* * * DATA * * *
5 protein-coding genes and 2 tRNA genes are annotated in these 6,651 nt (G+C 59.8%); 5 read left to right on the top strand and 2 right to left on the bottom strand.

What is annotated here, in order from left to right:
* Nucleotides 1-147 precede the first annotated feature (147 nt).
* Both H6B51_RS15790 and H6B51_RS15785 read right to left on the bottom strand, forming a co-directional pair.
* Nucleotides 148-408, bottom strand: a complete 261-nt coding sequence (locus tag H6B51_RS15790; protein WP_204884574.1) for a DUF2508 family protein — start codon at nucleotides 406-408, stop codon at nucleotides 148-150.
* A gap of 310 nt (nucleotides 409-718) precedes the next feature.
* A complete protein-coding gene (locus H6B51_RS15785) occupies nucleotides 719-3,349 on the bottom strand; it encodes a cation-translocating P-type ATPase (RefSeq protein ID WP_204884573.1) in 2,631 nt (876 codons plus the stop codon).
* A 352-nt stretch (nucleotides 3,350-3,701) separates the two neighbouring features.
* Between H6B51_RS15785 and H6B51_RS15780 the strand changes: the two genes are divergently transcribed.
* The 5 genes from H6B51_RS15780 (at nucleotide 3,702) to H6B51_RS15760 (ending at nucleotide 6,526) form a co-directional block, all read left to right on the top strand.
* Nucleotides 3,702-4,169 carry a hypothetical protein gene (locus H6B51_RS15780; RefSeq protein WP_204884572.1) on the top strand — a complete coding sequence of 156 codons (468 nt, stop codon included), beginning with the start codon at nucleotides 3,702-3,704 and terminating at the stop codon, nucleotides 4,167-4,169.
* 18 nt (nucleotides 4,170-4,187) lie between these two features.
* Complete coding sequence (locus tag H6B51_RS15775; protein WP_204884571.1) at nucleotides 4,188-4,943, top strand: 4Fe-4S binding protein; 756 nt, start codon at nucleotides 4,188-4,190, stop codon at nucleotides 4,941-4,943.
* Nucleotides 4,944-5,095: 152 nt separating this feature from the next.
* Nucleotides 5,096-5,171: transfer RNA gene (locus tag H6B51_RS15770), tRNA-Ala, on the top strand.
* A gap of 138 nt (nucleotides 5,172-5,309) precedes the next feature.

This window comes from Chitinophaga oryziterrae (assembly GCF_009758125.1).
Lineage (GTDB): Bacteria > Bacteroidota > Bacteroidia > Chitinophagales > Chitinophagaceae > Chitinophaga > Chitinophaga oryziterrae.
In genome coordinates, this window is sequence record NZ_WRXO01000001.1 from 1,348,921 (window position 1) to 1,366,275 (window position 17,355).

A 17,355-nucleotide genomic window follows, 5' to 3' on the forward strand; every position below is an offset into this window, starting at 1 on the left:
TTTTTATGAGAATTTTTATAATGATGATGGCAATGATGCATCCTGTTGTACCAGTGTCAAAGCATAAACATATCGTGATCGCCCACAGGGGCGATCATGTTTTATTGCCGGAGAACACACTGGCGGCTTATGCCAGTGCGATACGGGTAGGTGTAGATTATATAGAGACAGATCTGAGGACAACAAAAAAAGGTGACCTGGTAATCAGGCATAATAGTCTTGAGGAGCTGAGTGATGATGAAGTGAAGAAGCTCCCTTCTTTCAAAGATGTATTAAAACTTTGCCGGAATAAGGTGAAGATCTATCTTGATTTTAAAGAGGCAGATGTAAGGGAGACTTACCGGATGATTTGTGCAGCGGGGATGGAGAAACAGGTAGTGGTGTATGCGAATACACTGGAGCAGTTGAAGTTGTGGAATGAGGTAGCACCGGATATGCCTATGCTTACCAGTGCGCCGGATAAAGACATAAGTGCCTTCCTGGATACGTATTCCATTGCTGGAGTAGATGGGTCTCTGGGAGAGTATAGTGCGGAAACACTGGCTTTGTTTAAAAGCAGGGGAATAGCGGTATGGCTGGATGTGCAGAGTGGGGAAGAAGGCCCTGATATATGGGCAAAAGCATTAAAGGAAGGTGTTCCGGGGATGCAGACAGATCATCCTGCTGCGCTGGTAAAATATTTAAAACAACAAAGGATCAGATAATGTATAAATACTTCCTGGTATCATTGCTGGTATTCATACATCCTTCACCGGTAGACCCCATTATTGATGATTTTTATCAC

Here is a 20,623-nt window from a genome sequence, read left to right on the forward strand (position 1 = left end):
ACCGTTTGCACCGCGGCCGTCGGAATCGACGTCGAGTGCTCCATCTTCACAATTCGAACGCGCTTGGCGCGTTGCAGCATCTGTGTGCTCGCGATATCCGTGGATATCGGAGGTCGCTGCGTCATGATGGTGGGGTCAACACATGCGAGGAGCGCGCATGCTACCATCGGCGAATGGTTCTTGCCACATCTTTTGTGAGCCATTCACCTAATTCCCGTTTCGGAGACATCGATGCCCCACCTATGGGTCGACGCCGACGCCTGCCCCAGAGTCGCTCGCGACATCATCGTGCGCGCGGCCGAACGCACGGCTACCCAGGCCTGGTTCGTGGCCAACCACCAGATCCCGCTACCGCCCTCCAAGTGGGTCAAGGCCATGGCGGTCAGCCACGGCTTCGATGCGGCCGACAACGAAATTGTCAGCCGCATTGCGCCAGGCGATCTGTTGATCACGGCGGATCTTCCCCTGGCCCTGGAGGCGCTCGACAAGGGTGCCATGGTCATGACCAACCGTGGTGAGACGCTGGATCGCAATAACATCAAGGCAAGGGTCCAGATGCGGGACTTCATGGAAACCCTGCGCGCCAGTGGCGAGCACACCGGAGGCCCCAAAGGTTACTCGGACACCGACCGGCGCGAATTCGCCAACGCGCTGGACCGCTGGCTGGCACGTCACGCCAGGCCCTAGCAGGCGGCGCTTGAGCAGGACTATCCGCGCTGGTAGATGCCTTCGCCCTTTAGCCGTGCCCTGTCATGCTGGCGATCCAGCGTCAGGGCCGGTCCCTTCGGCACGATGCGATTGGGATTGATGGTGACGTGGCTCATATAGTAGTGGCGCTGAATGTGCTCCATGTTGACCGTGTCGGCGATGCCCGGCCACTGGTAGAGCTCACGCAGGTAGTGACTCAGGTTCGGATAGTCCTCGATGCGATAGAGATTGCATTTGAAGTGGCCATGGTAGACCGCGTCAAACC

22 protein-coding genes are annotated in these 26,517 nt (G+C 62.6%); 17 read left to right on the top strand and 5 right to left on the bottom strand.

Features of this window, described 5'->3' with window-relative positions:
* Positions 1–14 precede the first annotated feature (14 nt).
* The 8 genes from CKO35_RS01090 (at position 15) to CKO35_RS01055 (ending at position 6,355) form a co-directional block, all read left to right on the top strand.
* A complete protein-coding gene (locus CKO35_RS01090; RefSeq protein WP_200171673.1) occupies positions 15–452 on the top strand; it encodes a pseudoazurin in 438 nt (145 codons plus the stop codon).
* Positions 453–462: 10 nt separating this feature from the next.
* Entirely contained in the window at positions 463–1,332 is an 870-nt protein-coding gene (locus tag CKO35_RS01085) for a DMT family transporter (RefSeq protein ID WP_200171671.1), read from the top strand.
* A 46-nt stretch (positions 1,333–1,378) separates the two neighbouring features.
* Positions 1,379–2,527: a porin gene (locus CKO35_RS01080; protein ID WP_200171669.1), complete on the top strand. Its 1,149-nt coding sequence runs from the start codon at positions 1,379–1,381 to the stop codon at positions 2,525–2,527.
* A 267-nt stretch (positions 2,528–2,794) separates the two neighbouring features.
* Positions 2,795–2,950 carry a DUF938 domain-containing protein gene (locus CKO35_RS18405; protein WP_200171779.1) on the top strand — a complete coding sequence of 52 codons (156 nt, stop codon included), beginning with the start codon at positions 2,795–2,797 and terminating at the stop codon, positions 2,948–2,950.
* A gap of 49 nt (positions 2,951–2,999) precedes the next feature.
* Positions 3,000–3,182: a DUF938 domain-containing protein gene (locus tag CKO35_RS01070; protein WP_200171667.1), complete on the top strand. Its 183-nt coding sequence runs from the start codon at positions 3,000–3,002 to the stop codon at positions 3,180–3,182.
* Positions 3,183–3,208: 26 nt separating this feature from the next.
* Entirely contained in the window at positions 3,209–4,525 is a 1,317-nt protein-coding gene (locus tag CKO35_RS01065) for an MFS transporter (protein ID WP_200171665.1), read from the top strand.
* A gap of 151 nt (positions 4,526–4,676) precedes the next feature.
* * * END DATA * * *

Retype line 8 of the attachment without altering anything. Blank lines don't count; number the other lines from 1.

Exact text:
* A 352-nt stretch (nucleotides 3,350-3,701) separates the two neighbouring features.